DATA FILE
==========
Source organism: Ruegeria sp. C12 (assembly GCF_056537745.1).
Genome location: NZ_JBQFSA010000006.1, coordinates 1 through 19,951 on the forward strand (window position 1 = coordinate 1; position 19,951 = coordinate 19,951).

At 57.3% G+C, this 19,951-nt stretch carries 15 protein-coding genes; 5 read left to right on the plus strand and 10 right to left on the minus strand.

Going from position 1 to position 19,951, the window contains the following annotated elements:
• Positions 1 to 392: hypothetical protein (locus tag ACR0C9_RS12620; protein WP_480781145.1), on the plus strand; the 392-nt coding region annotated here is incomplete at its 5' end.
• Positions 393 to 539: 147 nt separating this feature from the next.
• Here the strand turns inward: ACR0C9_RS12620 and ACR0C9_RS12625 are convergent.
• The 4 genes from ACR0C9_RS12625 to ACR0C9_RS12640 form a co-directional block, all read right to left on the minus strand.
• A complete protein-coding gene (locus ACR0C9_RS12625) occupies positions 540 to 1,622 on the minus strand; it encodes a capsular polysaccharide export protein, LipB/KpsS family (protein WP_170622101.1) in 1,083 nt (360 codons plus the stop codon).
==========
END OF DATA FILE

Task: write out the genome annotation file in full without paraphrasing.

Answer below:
Source organism: Ruegeria sp. C12 (assembly GCF_056537745.1).
Genome location: NZ_JBQFSA010000006.1, coordinates 1 through 19,951 on the forward strand (window position 1 = coordinate 1; position 19,951 = coordinate 19,951).

At 57.3% G+C, this 19,951-nt stretch carries 15 protein-coding genes; 5 read left to right on the plus strand and 10 right to left on the minus strand.

Going from position 1 to position 19,951, the window contains the following annotated elements:
• Positions 1 to 392: hypothetical protein (locus tag ACR0C9_RS12620; protein WP_480781145.1), on the plus strand; the 392-nt coding region annotated here is incomplete at its 5' end.
• Positions 393 to 539: 147 nt separating this feature from the next.
• Here the strand turns inward: ACR0C9_RS12620 and ACR0C9_RS12625 are convergent.
• The 4 genes from ACR0C9_RS12625 to ACR0C9_RS12640 form a co-directional block, all read right to left on the minus strand.
• A complete protein-coding gene (locus ACR0C9_RS12625) occupies positions 540 to 1,622 on the minus strand; it encodes a capsular polysaccharide export protein, LipB/KpsS family (protein WP_170622101.1) in 1,083 nt (360 codons plus the stop codon).